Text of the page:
This Note argues that the Asian experience defies this narrative. If universities were primarily motivated by remedial goals, Asians — a minority group that has been subject to past and present discrimination — should receive either race-based preferences or, at the very least, treatment identical to that of whites. While minority “underrepresentation may signal that discrimination is present,” minority overrepresentation does not support the inference that minorities enjoy institutional advantages unavailable to whites, or that they discriminate against the white majority.84 Any “Asian handicap” would be unjustifiable under the remedial rationale.
Instead, universities appear to have taken the diversity rationale seriously and have adopted a vision of diversity that is driven by the notion of representation. Because Asians are an overrepresented minority group, this interpretation of diversity works to their detriment.
1. Diversity in Practice. —
When diversity is inseverable from proportionate representation, the worst position for an applicant is to be a member of an “overrepresented” group. By most accounts, Asians are the most overrepresented racial group in selective institutions. Asians constitute 5.7% of the U.S. population,85 but they’re currently 22.2% of the freshman class at Harvard,86 21% at Stanford,87 42% at Caltech,88 and 42.3% at Berkeley.89 To a certain extent, these Asian students have displaced white students, who have become underrepresented. This effect is most evident at universities that do not employ race-based admissions policies: compared to 61.3% of the national population,90 white students comprise only 29% of Caltech’s freshman class,91 and 24.2% of Berkeley’s.92 At universities with race-based programs, white students are slightly below 50% at Harvard,93 and 36% at Stanford.94
At times, Asian overrepresentation provokes anxiety and backlash. Non-Asian classmates have complained that Asians destroy the class curve, mocked Asian students for being test-taking machines, and given universities racist nicknames — MIT was “Made in Taiwan” and UCLA was “United Caucasians Lost Among Asians.”95
University administrators, though far less cruel, have echoed the sentiment that Asians are overrepresented on campuses. Some did so explicitly: former dean Henry Rosovsky of Harvard referred to Asians as “no doubt the most over-represented group in the university.”96 Judges have also made this observation. As recently as Fisher I,97 the Texas district court judge noted that “Asian-Americans . . . are largely overrepresented compared to their percentage of Texas’ population.”98
If proportionate representation is important to the attainment of diversity, then Asian overrepresentation can threaten diversity. David Gardner, former President of the University of California, certainly thought so — he concluded that Asian overrepresentation had “an adverse effect on the [UC] system’s attempts to increase Hispanic and black enrollment.”99 Most university officials did not publicly announce their concern over Asian overrepresentation, although some expressed their views behind closed doors. Princeton Professor Uwe Reinhardt recalled a conversation with the university administration, during which a representative told him: “[I]t’s useful to have different cultures represented here. You wouldn’t want half the campus to be Chinese.”100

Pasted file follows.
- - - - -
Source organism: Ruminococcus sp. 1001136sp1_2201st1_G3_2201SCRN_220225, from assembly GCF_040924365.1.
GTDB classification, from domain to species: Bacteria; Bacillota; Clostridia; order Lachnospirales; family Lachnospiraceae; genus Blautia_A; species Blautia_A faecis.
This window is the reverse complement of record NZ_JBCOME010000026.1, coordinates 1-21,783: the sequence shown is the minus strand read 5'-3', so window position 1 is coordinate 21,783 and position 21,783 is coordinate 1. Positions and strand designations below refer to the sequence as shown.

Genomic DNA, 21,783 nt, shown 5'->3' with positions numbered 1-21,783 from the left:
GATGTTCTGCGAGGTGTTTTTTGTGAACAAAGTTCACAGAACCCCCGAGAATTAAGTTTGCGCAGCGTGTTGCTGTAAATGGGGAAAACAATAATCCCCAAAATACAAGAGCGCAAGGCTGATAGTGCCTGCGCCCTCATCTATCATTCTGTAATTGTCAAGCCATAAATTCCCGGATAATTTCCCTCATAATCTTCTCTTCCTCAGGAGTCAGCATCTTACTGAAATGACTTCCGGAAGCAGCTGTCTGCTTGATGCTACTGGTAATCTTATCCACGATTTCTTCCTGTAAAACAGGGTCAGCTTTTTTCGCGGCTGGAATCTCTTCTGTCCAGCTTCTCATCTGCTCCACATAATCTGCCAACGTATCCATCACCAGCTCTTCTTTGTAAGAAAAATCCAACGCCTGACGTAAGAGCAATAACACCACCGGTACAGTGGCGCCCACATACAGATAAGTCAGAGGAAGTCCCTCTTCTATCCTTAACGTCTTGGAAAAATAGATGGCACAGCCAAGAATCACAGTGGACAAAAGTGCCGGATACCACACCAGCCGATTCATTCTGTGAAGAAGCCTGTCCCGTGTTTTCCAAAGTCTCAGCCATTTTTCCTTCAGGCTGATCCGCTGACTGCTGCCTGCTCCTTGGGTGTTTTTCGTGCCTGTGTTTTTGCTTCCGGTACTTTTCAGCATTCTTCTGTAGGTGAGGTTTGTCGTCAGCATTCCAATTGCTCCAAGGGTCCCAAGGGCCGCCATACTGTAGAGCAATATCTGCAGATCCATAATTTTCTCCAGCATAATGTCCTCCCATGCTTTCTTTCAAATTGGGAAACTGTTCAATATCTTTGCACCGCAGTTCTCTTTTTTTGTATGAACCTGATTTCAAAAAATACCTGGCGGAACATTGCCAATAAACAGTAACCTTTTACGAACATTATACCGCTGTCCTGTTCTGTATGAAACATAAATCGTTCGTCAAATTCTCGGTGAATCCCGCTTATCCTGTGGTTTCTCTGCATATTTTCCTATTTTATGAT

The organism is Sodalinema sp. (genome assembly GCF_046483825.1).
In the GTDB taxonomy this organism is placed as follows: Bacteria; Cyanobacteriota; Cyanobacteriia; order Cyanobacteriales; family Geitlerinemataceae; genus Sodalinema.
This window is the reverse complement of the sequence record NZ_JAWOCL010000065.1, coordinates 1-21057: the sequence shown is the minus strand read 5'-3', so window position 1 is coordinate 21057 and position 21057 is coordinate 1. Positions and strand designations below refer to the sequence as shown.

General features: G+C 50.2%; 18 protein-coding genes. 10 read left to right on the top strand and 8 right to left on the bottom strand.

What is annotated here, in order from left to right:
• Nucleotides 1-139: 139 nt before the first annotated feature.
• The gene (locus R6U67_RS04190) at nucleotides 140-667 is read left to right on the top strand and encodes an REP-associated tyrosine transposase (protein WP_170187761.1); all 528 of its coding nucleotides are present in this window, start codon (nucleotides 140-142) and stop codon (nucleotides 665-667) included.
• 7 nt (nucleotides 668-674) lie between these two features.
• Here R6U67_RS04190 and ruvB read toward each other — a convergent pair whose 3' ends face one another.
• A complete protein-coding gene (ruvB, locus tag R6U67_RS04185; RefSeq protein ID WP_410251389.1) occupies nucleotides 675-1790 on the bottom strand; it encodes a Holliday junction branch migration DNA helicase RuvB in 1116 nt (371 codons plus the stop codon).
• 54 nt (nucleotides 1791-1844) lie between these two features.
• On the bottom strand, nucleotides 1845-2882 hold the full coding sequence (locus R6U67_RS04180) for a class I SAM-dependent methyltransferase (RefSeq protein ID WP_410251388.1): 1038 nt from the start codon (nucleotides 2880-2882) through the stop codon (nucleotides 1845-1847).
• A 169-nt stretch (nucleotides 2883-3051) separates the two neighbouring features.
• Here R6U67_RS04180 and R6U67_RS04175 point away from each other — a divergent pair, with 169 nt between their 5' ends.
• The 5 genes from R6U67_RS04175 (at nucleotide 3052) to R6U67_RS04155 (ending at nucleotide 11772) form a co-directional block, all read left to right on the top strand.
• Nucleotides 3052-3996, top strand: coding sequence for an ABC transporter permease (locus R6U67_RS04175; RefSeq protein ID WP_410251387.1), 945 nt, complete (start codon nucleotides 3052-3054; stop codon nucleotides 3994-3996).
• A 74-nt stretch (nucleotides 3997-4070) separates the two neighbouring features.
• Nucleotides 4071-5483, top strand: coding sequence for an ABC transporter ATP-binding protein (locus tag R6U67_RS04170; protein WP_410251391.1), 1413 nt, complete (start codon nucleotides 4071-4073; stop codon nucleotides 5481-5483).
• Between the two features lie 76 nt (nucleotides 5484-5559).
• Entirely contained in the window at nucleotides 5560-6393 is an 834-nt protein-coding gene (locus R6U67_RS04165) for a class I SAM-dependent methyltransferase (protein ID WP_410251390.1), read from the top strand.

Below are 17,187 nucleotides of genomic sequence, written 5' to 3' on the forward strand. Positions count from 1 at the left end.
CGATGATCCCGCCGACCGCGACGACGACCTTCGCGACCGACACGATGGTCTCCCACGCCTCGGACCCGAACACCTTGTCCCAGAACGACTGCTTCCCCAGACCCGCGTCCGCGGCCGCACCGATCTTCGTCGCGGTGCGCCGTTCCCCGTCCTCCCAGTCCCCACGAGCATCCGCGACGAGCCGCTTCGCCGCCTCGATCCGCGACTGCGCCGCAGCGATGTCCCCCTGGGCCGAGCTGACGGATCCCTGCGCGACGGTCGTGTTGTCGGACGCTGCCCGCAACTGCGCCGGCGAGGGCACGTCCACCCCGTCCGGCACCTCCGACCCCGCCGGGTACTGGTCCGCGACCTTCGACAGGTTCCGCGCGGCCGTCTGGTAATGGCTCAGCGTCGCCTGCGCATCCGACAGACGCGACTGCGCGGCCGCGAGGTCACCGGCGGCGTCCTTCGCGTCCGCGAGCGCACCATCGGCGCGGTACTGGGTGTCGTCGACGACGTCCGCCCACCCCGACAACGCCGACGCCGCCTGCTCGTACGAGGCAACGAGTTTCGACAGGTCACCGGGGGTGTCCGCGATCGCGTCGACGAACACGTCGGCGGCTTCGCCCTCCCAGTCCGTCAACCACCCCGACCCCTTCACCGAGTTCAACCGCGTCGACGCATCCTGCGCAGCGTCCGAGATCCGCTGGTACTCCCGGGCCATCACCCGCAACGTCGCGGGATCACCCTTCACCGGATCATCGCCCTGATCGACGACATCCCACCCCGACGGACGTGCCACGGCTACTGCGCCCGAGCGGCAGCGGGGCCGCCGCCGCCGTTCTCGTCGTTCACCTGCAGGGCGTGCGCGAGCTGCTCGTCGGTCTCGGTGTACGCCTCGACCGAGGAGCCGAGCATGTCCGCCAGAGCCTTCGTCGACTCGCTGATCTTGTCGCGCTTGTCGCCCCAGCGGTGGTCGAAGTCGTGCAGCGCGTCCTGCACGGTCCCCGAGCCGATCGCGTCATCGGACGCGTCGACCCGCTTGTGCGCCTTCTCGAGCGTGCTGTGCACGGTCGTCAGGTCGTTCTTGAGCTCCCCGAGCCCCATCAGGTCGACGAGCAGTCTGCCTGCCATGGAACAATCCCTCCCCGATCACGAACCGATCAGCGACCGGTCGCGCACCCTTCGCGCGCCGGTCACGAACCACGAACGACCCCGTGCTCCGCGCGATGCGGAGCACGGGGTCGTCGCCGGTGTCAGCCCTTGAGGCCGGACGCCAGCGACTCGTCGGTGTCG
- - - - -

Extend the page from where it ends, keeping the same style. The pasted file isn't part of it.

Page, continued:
Universities’ first response to Asian overrepresentation was to exclude them from affirmative action programs. Initially, these programs aimed to assist all minorities that had suffered discrimination and generally included Asians along with other groups. By the time the Supreme Court heard Bakke, however, Asians were already well on their way to overrepresentation in certain fields. As a result, Justice Powell deemed their inclusion in special admissions “especially curious in light of the substantial numbers of Asians admitted through the regular admissions process.”101 Three years prior, Berkeley’s law school had already excluded Asians from special admissions.102 And in 1984, the Berkeley undergraduate admissions office also formally eliminated affirmative action for Asians.103 For years, Harvard refused to recognize Asians as a minority group altogether — they were barred from minority recruiting campaigns as well as Freshman Minority Orientation.104
As discussed above, considerable statistical and circumstantial evidence suggests that universities may also engage in “negative action” against Asian applicants. Indeed, some schools have conceded that their admissions policies discriminated against Asians.105 Admissions officers are not necessarily driven by racial animus; rather, they may “sincerely, if mistakenly, believe that curtailing the admission of Asian Americans would serve various pedagogical and social goals.”106 Some may think that having too many Asians causes educational harm to institutions and their students. Commenting on the Fisher litigation in 2012, a former Ivy League admissions officer worried that without race-based preferences, “our elite campuses would look like UCLA and Berkeley . . . . That wouldn’t be good for Asians or for anyone else.”107
The Court-approved diversity rationale provides universities with the flexibility to curtail Asian overrepresentation with very little accountability. Professor Alan Dershowitz has argued that because the “‘diversity-discretion’ model . . . lacks real substantive content, [it] is inherently capable of manipulation for good or evil results.”108 The Harvard Plan lauded by Justice Powell was, in fact, created for the purpose of limiting the number of overrepresented, high-scoring Jewish students in the 1920s. To tackle what he called Harvard’s “Jewish problem,” then-President Lowell came up with a diversity-based “admissions system capable of manipulating a variety of factors, such as personality, character, geography, and genealogy, in order to produce the desired ethnic balance in an entering class.”109 Modern admissions officers are free to consider these same factors and weigh them however they see fit, provided that their methods are not too mechanical.